The basic standard API for tokens, on EOSio networks, does not allow practical implementations of non-custodian peer-to-peer applications. The following smart contract, closely inspired from the ERC-20 Ethereum standard, allows applications to allocate funds and impersonate users to perform transactions. To do so, two new actions are added to the basic contract:
On the Ethereum platform, tokens are implemented as ledgers with a Solidity smart contract. These ERC20 ledgers are set as two column tables comprising user accounts and account balances (see left illustration below). The contract presented in this document is hosted in ESOio networks. It is based on a two column table comprising tokens and balances (see right illustration below). On the one hand, on Ethereum, tokens are implemented as two column ledger (account, balance). On the other hand, this presently documented contract, is implemented as a two column ledger (token, balance) hosted in users' RAM.
On EOSio, this current contract is hosted in users' RAM, a personal storage allocated for each user. The amount of RAM is dependant on the EOS at stake owned by users. Each table's row is dedicated to a token.
Clone the directory into WORKDIR:
git clone https://gitlab.com/Interblockchain/eos-erc20-contract.git
Move into the directory and compile the code with eosio-cpp from the EOSIO Contract Development Toolkit:
eosio-cpp basiccontract.cpp -o basiccontract.wasm
You can now deploy the contract on a EOS node (first create a corresponding basic account):
cleos set contract basic WORKDIR/basiccontract
The smart contract defines five actions : create, issue, transfer, approve and transferfrom. The first three correspond to the standard eosio.token smart contract already in use on the EOS networks.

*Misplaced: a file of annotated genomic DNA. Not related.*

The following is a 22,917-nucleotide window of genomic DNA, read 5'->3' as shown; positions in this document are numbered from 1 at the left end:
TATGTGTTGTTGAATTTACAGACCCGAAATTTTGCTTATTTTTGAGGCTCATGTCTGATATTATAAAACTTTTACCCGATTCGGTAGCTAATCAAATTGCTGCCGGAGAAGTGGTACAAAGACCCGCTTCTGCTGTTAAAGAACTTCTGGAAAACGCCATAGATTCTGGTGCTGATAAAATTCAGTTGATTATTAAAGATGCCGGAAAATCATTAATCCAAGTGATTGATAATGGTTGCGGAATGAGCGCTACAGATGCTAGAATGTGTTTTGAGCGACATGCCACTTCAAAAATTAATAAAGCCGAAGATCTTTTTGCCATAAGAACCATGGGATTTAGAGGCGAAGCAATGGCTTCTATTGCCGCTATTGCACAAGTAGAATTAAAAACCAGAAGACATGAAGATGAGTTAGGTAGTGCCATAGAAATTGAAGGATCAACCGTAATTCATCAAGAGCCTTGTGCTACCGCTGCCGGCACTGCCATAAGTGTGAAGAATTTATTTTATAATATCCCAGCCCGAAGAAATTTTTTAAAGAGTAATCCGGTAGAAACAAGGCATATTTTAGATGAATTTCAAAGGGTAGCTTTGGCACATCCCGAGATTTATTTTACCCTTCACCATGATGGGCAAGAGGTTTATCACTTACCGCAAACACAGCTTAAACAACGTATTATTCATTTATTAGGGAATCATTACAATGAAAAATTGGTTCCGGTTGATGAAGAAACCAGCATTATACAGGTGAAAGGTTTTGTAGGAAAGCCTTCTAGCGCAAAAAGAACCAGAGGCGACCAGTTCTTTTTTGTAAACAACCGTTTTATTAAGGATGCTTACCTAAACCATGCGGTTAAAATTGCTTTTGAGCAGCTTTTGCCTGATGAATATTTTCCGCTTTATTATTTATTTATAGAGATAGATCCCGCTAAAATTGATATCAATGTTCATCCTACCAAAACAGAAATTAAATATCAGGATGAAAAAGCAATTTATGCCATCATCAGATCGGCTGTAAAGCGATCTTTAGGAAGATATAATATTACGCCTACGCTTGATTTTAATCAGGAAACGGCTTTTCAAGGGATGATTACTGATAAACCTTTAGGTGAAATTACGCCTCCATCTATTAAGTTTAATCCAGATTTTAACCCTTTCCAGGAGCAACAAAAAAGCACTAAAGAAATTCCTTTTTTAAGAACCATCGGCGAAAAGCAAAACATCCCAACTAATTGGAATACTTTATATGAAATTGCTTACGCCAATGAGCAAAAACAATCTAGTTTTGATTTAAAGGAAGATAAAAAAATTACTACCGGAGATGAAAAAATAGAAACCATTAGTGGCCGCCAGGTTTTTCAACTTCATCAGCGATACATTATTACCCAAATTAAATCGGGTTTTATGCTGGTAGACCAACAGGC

cleos push action basic create '["issuer", "maxsupply SYM"]' -p basic@active
The create action is used to define the token with an issuer, a symbol and a maximum supply. This action must be performed with the authority of the account on which the smart contract is deployed (i.e. basic). Use the maximum supply to specify the number of required decimals (e.g. "1000.00 XPB" which will create a token with a maximum supply of a thousand, with two decimal places and the symbol XPB). Please see the EOS documentation for more information. This action can be performed as:
cleos push action basic issue '["account", "quantity SYM", "memo"]' -p issuer@active
The issue action issues a certain amount of tokens to an account. Each time this action is performed, it raises the supply of the token. When the maximum supply is reached, it is impossible to issue more tokens. This action must be performed with the authority of the issuer account specified when the token was created. This action can be performed as:
cleos push action basic transfer '["from", "to", "quantity SYM", "memo"]' -p from@active
The transfer action transfers tokens from account "from" to account "to". This action must be performed with the authority of account "from". Notice that if account "to" does not possess any of these tokens, this action creates a corresponding accounts table in the scope of "to". the RAM allocation for this table is payed by "from".
cleos push action basic approve '["owner", "spender", "quantity SYM"]' -p owner@active
The approve action is invoked when an account owner wishes to give spending privileges to another account, called spender here. This allows the spender to withdraw from the owner's account, multiple times, up to the quantity specified.
This action creates a new table, called allowed, in the scope of the owner. All RAM allocation costs are payed by the owner. This table can be viewed using the command:
cleos get table basic owner allowed
cleos push action basic transferfrom '["from", "to", "spender", "quantity SYM", "memo"]' -p spender@active
Finally the last action, transferfrom, is used for a withdraw workflow, allowing contracts or other accounts to send tokens on your behalf. For example to make a non-custodian exhange contract which can "deposit" to a contract address on your behalf and/or to charge fees in sub-currencies. The command fails unless the "from" account has deliberately authorized the "spender" via the approve method. Note that if account "to" does not already possess a balance in the specified tokens, an accounts table must be created in its scope. In this case, the RAM allocation costs are payed by the spender.